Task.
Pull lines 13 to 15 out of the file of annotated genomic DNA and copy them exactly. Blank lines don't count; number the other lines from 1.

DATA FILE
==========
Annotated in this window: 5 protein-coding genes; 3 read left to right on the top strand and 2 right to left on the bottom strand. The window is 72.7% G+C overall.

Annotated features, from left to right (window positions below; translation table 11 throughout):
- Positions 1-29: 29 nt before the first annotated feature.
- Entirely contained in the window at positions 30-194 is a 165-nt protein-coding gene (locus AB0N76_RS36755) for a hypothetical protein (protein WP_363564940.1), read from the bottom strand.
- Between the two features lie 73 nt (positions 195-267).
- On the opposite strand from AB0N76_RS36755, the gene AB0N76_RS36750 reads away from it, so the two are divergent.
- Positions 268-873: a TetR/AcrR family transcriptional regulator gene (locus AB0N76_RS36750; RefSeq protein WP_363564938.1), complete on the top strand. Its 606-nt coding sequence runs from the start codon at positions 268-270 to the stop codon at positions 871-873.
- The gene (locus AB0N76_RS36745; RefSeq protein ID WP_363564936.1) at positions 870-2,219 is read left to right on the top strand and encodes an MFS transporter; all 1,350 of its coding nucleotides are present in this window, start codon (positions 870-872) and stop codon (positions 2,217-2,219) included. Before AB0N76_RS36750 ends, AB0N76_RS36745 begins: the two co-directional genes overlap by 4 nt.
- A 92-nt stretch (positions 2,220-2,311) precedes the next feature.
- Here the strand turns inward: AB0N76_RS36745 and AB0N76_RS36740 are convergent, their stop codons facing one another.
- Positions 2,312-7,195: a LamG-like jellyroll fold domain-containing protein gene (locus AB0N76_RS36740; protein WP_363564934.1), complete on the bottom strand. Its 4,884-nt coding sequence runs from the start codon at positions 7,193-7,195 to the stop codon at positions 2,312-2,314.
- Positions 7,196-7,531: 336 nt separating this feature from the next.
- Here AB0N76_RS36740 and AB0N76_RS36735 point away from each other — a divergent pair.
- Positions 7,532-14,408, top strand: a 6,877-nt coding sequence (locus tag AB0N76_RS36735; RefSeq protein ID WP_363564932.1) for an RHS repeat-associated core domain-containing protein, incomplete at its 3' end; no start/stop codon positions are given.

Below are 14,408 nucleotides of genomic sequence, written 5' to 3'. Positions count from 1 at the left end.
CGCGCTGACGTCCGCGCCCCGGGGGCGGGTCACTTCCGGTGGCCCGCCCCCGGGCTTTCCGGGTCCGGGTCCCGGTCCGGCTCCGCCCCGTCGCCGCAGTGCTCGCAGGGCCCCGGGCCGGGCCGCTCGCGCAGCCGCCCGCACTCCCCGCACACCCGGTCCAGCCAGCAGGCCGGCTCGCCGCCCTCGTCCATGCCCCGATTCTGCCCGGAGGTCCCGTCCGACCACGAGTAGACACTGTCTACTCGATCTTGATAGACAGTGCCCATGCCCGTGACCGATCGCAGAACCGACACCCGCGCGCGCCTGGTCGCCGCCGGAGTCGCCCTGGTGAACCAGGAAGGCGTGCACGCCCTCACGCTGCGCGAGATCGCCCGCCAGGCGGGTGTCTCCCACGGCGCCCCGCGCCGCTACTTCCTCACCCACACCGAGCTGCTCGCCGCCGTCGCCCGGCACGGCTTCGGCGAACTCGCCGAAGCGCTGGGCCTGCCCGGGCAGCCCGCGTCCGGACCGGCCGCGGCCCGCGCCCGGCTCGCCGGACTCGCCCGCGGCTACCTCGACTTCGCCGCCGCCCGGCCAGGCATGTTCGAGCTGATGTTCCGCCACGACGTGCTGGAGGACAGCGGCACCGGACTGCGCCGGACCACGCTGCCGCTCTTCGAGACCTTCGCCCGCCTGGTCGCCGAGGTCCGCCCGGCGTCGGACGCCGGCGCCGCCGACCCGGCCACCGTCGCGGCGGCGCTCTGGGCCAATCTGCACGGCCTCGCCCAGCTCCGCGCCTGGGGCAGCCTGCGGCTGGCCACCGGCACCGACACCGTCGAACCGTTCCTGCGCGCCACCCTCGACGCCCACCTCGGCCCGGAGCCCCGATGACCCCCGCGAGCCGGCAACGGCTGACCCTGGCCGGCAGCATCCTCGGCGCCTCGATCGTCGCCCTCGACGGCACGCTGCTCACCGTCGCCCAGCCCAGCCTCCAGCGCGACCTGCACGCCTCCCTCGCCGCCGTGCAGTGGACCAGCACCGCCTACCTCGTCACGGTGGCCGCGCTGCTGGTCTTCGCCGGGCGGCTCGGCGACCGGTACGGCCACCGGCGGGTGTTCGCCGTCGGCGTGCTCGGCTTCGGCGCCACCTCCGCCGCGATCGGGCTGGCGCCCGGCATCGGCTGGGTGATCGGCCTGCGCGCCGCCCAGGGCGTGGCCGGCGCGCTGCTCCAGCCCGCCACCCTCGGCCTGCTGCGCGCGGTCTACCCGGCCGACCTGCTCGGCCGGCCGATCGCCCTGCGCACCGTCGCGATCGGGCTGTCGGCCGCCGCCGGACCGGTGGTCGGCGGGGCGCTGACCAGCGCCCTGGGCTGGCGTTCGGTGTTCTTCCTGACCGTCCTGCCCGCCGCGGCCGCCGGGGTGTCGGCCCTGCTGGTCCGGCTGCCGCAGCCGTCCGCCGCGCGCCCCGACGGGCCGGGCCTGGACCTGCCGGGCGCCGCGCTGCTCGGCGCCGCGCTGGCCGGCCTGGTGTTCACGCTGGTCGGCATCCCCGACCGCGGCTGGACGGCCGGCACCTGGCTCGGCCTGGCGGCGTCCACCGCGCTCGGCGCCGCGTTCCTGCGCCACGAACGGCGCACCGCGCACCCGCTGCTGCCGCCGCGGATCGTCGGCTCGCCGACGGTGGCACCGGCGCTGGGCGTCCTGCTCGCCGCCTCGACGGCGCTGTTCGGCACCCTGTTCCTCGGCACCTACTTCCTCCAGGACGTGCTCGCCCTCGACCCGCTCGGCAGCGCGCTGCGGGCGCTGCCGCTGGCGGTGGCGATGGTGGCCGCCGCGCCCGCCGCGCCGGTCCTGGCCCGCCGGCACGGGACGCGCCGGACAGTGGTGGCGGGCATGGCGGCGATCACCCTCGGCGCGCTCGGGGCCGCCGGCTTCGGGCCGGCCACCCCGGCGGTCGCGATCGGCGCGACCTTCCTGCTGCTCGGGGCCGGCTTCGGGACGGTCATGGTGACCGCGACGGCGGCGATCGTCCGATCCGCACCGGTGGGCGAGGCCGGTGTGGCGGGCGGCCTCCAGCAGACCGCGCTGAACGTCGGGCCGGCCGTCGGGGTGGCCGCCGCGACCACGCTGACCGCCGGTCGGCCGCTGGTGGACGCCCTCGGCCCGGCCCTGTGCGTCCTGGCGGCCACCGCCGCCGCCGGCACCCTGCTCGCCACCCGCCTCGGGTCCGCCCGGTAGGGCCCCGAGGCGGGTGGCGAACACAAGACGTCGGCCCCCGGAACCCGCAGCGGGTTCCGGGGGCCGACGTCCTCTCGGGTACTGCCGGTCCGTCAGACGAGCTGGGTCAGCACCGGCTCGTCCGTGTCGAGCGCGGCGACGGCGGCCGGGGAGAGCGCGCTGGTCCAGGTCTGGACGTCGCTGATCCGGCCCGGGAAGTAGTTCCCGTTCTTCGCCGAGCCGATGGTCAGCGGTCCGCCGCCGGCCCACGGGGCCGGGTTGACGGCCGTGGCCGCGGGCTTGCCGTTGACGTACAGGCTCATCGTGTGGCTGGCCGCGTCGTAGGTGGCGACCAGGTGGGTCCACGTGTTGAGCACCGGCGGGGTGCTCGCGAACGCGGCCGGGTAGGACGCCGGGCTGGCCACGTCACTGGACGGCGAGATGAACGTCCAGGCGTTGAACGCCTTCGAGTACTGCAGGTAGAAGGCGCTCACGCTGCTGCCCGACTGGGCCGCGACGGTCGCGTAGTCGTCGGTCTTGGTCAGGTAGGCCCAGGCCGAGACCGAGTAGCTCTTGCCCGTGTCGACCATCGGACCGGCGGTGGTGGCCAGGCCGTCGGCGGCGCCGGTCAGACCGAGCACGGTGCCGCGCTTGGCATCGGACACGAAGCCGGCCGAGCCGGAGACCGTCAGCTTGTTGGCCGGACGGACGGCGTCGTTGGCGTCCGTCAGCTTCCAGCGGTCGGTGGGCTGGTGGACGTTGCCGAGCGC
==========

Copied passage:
- Here AB0N76_RS36740 and AB0N76_RS36735 point away from each other — a divergent pair.
- Positions 7,532-14,408, top strand: a 6,877-nt coding sequence (locus tag AB0N76_RS36735; RefSeq protein ID WP_363564932.1) for an RHS repeat-associated core domain-containing protein, incomplete at its 3' end; no start/stop codon positions are given.

Below are 14,408 nucleotides of genomic sequence, written 5' to 3'. Positions count from 1 at the left end.